Years ago, when I first started trading commodities, I was told that great commodity traders closely followed both the 'science of trading' as well as the 'art of trading'. It took me a while to fully appreciate what this meant, and once I did I came to understand the difference and the value gained from mastering both. Science has always provided for me the means for foundation building, art has allowed me to think without limitation and to design for the unknown. This has helped me provide better insights and vision for the 'why' behind what I've done, and helped me make the 'how' and the 'what' more clear, and much easier to gain approval for.
With quite a few recent roles involved with transforming organizations, I've come to believe that excellence in transformation requires more than the science. I associate the approach to transformation as the determining factor in a transformation's success, and I've come to realize that we constrain ourselves if we think about transformation only as a disciplined, liner approach. In doing so I think we limit vision and insight into the future, and miss their value and importance for a successful transformational journey.
When you look up procurement transformation online you will find an array of linkages, mostly in terms of approaches, models, value contribution, and the like. For me, all linear descriptors and enablers lending very much for the case that the approach to procurement transformation is science in the practical sense. And as a science, we'd expect that transformation strategy plans will be objective, theoretical, hypothesis based and explainable. Sound familiar? In most cases this is exactly what we see today - linear approaches to procurement transformation frameworks within business cases, implementation plans, and even metrics. The problem is, we develop transformation in a linear progression using linear models and tools, yet rarely is the real journey a linear one.
It took me a while, but I concluded that I needed to stop looking at procurement transformation in such a linear way, simply because the world has become less linear and therefore, why look at it in any other way. It really hit home when I began to interface with more C-suite and senior stakeholders and what was top of mind for them - 'why', not 'how' or 'what', but 'why'. And the 'why' for me begs an answer which is not simply science, not simply linear, but something that is considerate of vision and is surrounded with insights that aren't necessarily linked to what we know today, or what we believe the logic to be tomorrow.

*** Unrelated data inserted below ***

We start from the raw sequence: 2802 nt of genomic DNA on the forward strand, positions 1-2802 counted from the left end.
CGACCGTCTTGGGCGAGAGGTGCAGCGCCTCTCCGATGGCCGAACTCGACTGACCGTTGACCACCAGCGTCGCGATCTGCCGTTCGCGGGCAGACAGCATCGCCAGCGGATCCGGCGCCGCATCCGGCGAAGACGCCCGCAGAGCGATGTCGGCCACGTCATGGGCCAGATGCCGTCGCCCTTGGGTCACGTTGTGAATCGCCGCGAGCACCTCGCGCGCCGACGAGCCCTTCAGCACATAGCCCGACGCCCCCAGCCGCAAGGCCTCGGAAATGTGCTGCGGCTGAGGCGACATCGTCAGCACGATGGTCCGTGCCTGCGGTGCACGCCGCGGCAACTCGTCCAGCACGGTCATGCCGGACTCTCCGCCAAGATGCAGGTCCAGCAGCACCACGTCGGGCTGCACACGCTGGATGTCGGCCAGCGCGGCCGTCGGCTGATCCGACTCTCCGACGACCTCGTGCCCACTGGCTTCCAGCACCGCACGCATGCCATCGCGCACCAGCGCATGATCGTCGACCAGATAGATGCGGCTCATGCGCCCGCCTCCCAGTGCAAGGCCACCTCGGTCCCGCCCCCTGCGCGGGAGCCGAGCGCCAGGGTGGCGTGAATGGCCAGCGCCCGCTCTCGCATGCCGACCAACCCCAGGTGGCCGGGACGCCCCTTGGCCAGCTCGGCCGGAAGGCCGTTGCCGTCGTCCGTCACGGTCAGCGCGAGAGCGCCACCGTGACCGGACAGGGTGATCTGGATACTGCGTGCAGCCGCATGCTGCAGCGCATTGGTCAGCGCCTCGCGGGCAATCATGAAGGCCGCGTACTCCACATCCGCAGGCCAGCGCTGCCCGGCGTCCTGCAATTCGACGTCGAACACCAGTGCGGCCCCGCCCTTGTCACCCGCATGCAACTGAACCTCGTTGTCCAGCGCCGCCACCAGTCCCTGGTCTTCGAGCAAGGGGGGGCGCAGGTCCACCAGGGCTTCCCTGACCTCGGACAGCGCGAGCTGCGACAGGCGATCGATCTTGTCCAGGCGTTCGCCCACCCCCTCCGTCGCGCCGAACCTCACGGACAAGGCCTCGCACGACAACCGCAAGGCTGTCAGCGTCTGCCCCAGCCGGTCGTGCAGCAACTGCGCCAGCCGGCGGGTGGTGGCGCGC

I was doing some work a few years ago, while modeling 'Procurement 2025' for a large global CPG company, and I had a conversation with a think tank economist who told me that "today's linear business model is shifting to a more inclusive, more secular model and the imperative is for you to think of it in no other way as you move forward with your work". He further told me that the future will require less compartmentalization and that I shouldn't "expect order to necessarily prevail". Less linear, secular, less compartmentalization, less order. His provocation brought clarity and a new perspective to my work, about what companies need to think about and what companies need to prepare for as they journey over the decade to come.
Procurement transformations today are coming in waves, not ripples, and the amount of change is being driven by the full complement - the laggards, the followers, and importantly the leaders. It doesn't really matter where you set today, it does matter though where you set tomorrow. And where you set tomorrow and the transformation to get there must be framed by the 'why', and the 'what' and the 'how' are simply enablers. This said, in sitting down with procurement leadership today as they contemplate tomorrow it still seems that the tendency is to focus on the 'what' and the 'how', the linear approach embedded with the science - "I can save this much money if I do this".